Breast cancer is not just a killer of women -- men are affected as well. Harold Southerland's life changed dramatically in the last couple years. He was diagnosed with breast cancer at the age of 56. He hopes sharing his experience will help others. Harold Southerland woke up one morning and noticed something different with his left breast. Southerland said, "The symptoms was that I had a lump and then I felt a stinging sensation in it." Harold didn't think much of it. It was his new wife who encouraged him to get it checked out. Harold’s primary care physician Dr. Fred Vanynatten said “If you happen to feel a lump you should pay attention to it and bring it to the attention of a health professional and get it examined." Harold was diagnosed with breast cancer, and without early detection, he might not be here today. He says, "I'm just happy I'm alive and my main concern is the awareness to men in the Wilmington area who may have it and don't know it." The American Cancer Society estimates that this year, more than 2,000 men will be diagnosed with breast cancer in the United States. It's 100 times more common in women. Harold says that shouldn't keep men from knowing the warning signs. Southerland said, "Men should check themselves just like women check themselves." Because breast cancer is such a rare occurrence in men, there are virtually no support groups out there. Harold is hoping to connect with other men in our area who may be in a similar situation. If you would like to get in contact with Harold, e-mail News Channel 3 at email@example.com. Let us know your situation and we’ll get you in touch with Harold.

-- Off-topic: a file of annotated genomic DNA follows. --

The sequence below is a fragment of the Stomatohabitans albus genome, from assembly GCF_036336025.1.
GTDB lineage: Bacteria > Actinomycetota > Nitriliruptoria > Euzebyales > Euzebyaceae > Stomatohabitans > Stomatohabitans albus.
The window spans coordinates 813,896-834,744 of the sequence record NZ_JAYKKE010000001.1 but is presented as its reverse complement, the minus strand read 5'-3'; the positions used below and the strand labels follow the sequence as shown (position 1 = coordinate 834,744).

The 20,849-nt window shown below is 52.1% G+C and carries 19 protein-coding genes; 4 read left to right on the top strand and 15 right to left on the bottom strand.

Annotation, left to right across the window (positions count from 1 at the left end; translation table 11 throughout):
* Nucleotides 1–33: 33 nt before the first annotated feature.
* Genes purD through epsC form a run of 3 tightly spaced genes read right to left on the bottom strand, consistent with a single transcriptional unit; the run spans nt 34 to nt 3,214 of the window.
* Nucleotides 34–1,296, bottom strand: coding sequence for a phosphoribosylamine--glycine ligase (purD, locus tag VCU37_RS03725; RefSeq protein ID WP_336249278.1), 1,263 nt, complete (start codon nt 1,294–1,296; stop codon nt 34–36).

- Video Central
- About WWAY